Thursday, December 18, 2008
In season Now: Citrus
I am a big fan of citrus. It seems to be our only friend in the fruit department in the dark cold months of winter. Unfortunately, it also has to be shipped from far away to be enjoyed, when nothing else will grow in the northern hemisphere. But it seems somewhat more justified to sponsor long distance shipping for a fruit you would otherwise never be able to enjoy at all, in a time when nothing else will grow where you live.
I don’t like to sponsor long distance shipping when it is meant to deliver something at abnormal times during the year - see apples, or when there is an abundance of other local options to chose from - like in the middle of the summer. With citrus it is very easy. Either they are shipped or you will not be able to enjoy them at all, unless you are in Florida or California of course.
The citrus family contains widely available favorites for everyone from the tiny key limes to the basketball sized pomelos.
They all feature a baseline nutritional profile they can be proud of with some of them sporting additional benefits. Their flavors range form quite sweet mandarins and oranges to grapefruits with a bitter note and lemon and limes with their mainly sour tastes. There is a citrus for everyone - and even though there are slight differences nutritionally they are all quite comparable. It is important to point out that we are talking about whole fruits here. Juicing especially when the pulp is removed is a really bad idea. All of a sudden the nutritional profile changes and the sugar takes over.
Orange juice, the most popular of the citrus juices, should not really count towards your recommended daily fruit and vegetable servings, it should count towards your daily allowance of desserts though. Juicing any fruit has several consequences - the fiber is filtered out - the nutrients are exposed to air - which means they rapidly die off, since they are all relatively unstable and often the product, in order to halt this quick die off, is pasteurized, which means heating the juice to high enough temperatures to kill off all harmful microorganisms. Unfortunately we know that a lot of antioxidants and beneficial phyto-nutrients are very unstable and easily destroyed by the exposure to heat, so what you are left with is liquid sugar with a touch of vitamin C maybe, but don’t kid yourself you mainly had sugar.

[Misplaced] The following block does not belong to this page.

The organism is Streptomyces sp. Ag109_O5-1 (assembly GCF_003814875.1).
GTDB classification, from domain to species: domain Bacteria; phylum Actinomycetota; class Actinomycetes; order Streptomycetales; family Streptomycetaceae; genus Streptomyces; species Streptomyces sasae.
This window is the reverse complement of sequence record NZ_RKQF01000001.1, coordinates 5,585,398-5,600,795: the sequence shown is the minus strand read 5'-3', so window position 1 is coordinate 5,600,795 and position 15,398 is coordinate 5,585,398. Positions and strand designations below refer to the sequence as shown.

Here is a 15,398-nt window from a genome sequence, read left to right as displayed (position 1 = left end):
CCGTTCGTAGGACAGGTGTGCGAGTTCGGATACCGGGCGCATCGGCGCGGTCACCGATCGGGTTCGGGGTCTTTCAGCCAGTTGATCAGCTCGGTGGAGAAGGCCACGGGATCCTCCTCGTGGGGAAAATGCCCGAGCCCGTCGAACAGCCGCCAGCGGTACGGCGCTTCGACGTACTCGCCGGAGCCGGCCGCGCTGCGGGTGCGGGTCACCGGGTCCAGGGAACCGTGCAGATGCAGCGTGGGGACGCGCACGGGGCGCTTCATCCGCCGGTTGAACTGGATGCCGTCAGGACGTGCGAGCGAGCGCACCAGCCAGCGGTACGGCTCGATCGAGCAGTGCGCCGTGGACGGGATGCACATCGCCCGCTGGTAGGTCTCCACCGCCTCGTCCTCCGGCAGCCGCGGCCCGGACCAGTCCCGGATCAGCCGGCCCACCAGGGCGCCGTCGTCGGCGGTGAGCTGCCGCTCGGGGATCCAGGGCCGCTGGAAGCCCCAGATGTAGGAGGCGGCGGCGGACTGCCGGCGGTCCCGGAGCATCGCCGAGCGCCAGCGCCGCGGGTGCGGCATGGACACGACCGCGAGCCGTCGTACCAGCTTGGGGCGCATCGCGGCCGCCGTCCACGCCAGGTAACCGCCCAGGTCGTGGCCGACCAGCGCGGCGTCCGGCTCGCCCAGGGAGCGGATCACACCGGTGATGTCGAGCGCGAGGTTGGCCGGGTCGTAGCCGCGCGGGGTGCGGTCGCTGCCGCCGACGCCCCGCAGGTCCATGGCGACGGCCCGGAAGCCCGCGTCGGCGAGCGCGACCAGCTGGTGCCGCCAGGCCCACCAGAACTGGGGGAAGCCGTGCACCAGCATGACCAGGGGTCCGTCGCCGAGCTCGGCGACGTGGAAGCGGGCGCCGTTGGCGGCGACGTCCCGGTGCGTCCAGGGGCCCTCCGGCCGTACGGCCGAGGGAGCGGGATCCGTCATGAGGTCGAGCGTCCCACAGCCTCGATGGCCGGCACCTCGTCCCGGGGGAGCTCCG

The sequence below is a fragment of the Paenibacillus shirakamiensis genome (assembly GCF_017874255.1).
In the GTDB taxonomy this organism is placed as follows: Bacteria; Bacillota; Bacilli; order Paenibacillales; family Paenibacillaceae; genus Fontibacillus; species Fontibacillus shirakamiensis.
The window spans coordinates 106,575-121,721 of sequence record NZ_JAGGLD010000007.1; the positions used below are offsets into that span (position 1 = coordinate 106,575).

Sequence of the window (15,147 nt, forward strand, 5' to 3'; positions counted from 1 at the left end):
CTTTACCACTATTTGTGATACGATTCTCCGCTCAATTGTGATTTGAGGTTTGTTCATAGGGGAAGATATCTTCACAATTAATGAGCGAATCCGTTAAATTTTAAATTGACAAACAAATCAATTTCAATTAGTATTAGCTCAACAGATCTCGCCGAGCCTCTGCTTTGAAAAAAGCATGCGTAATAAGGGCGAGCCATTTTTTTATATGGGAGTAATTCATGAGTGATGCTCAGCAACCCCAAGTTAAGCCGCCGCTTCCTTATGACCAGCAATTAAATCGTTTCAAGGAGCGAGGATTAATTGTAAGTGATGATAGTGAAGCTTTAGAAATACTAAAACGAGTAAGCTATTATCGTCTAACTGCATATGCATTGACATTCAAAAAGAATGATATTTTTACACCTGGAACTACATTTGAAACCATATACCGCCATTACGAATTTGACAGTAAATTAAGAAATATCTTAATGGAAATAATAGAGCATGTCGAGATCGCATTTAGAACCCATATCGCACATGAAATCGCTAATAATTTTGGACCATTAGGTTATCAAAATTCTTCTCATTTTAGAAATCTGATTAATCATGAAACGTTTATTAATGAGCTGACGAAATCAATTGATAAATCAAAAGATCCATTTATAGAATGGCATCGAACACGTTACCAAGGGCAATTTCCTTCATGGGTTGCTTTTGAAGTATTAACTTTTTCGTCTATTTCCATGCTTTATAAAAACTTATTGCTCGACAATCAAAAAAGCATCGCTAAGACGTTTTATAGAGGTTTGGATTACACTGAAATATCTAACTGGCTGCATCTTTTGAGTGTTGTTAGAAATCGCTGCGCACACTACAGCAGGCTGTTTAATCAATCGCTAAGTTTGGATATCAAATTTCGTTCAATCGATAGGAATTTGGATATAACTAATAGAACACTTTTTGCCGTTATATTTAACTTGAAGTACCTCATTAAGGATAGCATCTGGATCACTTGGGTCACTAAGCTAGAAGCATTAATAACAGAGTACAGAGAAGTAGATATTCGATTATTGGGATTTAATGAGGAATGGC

Whole citrus fruits are a completely different matter. They come in their own packaging, supplying us with nutrients just at a time - usually in the middle of winter - when we could use the boost of Vitamin C, fiber and antioxidants.
Nutrients: The citrus family is famous for the Vitamin C it provides - all of its members are an excellent source of high quality unprocessed Vitamin C. They are also rich in folate, fiber, potassium, calcium and Vitamin A. All citrus fruits have a nice range of carotenoids and flavonoids. Some have their own unique flavonoids - lemons and limes boast hesperitin and naringenin which are powerful antioxidants. Grapefruits promote detoxification and seem to interrupt the growth of tumor cells.
Seasons: Their availability in the winter months is one of the main reasons the citrus family is one of my favorites They get us through the months of November through March. Enjoy all the grapefruits, oranges, mandarins, clementines, kumquats, pomelos, tangerines, lemons and limes you can, and then give them a rest until next winter when they will be most affordable and nutritionally at peak.
Organic: With oranges at #19, tangerines at #22, lemon at #25 and Grapefruit at #27 in the EWG list of most contaminated fruits and vegetables I would say to go with conventionally grown citrus unless the organic variety is on sale and even in price. Having said that, with certain recipes which ask for citrus cest - the grated peel mainly of lemons, limes or oranges - I would recommend to go organic.
Posted by moni at 2:47 PM